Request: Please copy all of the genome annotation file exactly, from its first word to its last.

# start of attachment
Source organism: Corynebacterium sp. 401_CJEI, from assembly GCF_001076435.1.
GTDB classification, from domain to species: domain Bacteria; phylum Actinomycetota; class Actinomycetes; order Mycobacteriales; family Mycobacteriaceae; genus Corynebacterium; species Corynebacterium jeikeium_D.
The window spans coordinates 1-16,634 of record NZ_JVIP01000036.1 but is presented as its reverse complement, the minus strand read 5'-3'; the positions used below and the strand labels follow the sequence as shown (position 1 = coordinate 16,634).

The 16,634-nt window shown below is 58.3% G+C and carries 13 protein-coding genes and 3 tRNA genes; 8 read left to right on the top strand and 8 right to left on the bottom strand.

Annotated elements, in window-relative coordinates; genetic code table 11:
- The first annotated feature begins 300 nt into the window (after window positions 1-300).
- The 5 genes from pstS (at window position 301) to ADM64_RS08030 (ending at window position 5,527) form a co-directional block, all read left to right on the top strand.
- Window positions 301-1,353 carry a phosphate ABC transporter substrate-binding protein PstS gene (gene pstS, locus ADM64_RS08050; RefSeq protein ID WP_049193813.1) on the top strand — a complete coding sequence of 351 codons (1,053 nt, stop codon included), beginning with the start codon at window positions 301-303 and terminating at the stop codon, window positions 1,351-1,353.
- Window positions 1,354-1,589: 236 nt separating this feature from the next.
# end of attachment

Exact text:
Source organism: Corynebacterium sp. 401_CJEI, from assembly GCF_001076435.1.
GTDB classification, from domain to species: domain Bacteria; phylum Actinomycetota; class Actinomycetes; order Mycobacteriales; family Mycobacteriaceae; genus Corynebacterium; species Corynebacterium jeikeium_D.
The window spans coordinates 1-16,634 of record NZ_JVIP01000036.1 but is presented as its reverse complement, the minus strand read 5'-3'; the positions used below and the strand labels follow the sequence as shown (position 1 = coordinate 16,634).

The 16,634-nt window shown below is 58.3% G+C and carries 13 protein-coding genes and 3 tRNA genes; 8 read left to right on the top strand and 8 right to left on the bottom strand.

Annotated elements, in window-relative coordinates; genetic code table 11:
- The first annotated feature begins 300 nt into the window (after window positions 1-300).
- The 5 genes from pstS (at window position 301) to ADM64_RS08030 (ending at window position 5,527) form a co-directional block, all read left to right on the top strand.
- Window positions 301-1,353 carry a phosphate ABC transporter substrate-binding protein PstS gene (gene pstS, locus ADM64_RS08050; RefSeq protein ID WP_049193813.1) on the top strand — a complete coding sequence of 351 codons (1,053 nt, stop codon included), beginning with the start codon at window positions 301-303 and terminating at the stop codon, window positions 1,351-1,353.
- Window positions 1,354-1,589: 236 nt separating this feature from the next.